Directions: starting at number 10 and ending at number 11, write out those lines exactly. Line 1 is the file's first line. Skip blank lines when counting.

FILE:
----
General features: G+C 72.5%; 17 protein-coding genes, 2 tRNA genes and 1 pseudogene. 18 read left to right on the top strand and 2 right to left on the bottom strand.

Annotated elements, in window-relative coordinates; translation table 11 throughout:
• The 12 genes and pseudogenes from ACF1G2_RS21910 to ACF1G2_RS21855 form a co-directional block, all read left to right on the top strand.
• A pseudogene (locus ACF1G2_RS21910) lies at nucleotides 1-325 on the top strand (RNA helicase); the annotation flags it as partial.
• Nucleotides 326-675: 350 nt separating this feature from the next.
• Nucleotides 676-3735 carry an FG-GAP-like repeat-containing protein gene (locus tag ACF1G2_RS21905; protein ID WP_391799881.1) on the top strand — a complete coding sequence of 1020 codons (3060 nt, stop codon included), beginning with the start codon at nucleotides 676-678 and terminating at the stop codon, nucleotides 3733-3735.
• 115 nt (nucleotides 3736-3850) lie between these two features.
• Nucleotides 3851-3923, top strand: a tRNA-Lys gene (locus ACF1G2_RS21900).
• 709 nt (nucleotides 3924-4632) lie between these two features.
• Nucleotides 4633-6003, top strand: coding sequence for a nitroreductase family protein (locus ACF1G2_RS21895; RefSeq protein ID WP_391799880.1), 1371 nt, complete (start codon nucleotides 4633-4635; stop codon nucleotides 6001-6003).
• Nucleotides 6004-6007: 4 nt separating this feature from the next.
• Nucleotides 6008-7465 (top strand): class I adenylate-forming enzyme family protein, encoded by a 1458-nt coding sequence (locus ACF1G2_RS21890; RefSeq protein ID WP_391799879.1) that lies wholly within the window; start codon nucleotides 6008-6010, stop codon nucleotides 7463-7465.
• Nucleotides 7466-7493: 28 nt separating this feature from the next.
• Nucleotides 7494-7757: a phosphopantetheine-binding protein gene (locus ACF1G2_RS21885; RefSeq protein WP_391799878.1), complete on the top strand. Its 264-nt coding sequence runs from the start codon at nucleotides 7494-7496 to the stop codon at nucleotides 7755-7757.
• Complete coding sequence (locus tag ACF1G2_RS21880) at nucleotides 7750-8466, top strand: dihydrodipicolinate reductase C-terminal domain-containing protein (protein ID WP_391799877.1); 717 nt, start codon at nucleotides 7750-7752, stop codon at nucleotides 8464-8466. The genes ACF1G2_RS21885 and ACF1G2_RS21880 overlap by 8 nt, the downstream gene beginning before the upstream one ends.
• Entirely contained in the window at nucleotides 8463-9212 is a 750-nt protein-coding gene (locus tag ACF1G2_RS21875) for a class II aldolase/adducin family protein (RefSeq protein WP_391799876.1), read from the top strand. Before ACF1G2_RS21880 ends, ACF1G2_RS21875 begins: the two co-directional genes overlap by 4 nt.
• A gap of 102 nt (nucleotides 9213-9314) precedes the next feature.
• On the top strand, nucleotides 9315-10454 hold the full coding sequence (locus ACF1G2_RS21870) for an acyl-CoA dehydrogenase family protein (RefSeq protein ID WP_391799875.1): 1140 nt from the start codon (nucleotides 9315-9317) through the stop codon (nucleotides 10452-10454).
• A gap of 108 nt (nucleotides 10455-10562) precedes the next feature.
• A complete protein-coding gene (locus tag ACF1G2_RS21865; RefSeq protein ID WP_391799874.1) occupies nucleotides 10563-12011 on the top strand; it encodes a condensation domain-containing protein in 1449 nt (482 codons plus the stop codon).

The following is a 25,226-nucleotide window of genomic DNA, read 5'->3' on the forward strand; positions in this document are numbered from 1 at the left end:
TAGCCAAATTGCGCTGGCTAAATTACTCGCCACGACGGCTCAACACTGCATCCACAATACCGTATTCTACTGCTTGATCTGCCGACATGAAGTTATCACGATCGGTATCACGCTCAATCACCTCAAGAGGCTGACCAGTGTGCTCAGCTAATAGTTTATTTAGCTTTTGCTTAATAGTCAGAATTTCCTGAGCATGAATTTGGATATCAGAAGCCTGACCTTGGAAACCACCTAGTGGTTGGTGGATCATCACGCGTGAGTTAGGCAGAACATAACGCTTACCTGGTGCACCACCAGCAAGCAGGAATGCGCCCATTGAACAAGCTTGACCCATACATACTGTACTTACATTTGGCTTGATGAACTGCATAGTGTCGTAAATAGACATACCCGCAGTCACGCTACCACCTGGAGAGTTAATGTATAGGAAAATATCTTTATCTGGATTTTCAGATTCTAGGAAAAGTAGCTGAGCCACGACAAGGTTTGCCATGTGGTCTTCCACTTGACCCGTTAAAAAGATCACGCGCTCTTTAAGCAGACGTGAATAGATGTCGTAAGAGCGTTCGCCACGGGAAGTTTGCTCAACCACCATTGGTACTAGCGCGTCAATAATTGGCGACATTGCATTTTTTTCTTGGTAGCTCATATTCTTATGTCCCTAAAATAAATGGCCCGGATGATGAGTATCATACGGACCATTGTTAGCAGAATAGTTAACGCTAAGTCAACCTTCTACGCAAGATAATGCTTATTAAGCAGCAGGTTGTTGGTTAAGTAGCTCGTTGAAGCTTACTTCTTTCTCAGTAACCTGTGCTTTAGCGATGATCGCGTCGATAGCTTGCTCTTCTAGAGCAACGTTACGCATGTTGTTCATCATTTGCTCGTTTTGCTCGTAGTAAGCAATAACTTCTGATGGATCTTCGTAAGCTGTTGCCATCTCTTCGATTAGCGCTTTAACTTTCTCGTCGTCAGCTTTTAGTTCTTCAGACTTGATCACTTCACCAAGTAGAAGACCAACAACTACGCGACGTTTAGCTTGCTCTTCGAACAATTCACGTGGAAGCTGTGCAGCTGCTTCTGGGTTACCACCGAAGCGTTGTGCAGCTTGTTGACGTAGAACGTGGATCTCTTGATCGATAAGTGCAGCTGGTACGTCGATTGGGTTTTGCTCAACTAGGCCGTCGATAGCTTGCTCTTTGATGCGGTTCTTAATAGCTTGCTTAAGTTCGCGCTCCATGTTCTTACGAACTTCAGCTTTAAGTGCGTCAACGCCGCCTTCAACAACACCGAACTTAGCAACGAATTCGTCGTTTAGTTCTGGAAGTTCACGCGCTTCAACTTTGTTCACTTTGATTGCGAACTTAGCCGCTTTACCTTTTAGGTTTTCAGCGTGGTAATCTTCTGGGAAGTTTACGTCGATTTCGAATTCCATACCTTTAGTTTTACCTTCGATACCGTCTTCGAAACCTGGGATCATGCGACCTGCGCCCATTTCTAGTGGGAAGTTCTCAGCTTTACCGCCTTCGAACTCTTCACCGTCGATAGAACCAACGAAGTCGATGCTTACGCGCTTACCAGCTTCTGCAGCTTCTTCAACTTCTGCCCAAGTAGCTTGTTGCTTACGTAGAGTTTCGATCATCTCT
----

• Nucleotides 4633-6003, top strand: coding sequence for a nitroreductase family protein (locus ACF1G2_RS21895; RefSeq protein ID WP_391799880.1), 1371 nt, complete (start codon nucleotides 4633-4635; stop codon nucleotides 6001-6003).
• Nucleotides 6004-6007: 4 nt separating this feature from the next.